HONG KONG, May 29, 2006 (AFP) – The powerful earthquake that hit Indonesia was just the latest display of violent seismic activity on the archipelago, which stretches across one of the most unstable parts of the Earth’s surface. The country’s position on the planet’s crust means it will continue to experience such catastrophes, just as it has done for the past 50 million years or so, according to seismologists.
“The problem with Indonesia is that you have an area of intense seismic activity coinciding with a very densely populated part of the world,” said Gary Gibson, professor of seismology at the RMIT University in Melbourne, Australia.
“It means there will always be some terrible loss to earthquakes in Indonesia.”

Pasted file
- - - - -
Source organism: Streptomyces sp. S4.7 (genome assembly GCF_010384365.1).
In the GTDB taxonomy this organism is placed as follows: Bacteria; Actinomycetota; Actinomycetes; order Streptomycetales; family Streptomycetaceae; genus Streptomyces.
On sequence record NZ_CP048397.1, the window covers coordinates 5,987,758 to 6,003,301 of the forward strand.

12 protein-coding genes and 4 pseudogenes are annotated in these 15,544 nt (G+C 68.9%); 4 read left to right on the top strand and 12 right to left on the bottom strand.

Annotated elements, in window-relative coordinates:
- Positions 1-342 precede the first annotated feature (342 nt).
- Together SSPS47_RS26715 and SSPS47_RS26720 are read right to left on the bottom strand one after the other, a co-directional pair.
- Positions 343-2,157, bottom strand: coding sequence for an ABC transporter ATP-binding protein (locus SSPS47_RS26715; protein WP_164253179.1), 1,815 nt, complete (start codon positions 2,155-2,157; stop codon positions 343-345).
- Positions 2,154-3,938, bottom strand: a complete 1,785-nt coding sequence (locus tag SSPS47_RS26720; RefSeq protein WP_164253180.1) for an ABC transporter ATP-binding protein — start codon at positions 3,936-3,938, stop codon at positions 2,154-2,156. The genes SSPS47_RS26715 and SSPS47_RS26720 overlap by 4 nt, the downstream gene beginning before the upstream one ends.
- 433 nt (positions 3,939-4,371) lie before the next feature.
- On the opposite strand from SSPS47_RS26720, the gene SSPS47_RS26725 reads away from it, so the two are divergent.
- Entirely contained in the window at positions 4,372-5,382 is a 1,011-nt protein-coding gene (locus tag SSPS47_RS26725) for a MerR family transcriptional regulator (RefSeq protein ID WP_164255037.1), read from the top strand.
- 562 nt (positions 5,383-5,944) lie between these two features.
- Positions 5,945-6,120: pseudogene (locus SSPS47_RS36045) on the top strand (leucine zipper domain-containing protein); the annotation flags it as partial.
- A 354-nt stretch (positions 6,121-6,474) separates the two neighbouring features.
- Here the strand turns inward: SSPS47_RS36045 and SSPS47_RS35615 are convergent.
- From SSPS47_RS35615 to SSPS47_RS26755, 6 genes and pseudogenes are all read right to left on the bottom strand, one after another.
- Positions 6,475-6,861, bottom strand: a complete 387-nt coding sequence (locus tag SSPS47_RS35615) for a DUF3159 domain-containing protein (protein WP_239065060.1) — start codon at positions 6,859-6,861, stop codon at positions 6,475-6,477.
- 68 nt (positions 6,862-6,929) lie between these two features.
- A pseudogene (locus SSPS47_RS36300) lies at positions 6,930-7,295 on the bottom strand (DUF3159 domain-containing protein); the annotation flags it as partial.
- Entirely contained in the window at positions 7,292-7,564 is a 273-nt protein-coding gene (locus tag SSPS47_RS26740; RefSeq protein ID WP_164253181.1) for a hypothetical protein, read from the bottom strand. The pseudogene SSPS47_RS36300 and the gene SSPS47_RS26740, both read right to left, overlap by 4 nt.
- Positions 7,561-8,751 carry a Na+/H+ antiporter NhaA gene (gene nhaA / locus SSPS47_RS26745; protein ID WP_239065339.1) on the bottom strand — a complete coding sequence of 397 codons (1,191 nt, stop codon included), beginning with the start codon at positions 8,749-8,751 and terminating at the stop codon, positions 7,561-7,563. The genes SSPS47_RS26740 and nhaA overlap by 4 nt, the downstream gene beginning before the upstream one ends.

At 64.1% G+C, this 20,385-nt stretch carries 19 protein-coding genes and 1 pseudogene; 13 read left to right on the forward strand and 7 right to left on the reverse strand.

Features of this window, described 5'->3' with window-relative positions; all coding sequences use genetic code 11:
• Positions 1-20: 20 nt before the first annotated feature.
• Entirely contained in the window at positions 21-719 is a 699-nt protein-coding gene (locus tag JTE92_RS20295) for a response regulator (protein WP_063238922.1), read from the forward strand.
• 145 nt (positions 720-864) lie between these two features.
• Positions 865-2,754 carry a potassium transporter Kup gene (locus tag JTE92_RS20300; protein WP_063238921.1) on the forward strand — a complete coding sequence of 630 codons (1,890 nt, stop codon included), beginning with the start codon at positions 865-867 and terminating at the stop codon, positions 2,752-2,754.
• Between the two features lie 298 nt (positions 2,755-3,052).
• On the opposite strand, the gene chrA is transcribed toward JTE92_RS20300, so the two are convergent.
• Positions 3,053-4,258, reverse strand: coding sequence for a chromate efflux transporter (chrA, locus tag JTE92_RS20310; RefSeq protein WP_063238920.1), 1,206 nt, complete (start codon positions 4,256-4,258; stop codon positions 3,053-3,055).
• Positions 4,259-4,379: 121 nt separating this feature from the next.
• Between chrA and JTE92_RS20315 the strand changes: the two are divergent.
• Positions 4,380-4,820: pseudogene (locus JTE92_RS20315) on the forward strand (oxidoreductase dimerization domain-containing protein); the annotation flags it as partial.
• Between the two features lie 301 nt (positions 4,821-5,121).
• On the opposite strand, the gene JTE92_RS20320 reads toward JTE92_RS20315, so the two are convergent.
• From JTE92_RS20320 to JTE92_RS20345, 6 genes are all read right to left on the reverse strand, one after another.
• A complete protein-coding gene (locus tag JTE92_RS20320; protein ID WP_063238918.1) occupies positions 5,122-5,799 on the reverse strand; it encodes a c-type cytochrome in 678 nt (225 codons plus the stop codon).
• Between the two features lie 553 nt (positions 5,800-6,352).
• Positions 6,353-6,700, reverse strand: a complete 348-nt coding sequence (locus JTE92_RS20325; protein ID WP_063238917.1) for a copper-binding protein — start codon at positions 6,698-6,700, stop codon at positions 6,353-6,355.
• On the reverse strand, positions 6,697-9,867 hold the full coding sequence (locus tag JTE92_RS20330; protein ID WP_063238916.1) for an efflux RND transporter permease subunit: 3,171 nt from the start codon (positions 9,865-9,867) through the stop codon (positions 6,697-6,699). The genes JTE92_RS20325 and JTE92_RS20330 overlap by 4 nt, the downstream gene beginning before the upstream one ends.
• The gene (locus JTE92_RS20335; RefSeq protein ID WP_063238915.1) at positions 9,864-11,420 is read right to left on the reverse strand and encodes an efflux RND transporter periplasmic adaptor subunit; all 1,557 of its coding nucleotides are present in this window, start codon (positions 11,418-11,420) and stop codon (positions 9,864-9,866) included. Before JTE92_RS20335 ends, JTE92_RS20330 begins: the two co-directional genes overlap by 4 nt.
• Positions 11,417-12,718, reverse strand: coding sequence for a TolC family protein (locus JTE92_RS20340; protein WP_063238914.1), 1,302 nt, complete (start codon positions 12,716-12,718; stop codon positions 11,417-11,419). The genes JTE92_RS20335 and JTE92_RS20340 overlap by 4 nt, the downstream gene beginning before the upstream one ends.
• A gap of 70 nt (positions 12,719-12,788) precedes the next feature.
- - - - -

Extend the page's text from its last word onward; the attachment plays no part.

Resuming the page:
The plates of the planet’s crust that float on the molten core of the Earth smash against each other constantly, but while those plates usually move only a little bit each year, those that meet at Indonesia move more quickly.
“These are probably the most active plates in the world — one is moving at around seven centimetres (nearly three inches) a year,” said Mark Leonard, seismologist at Geoscience Australia.
“That’s incredibly fast and as a result it produces a lot of energy that has to be dis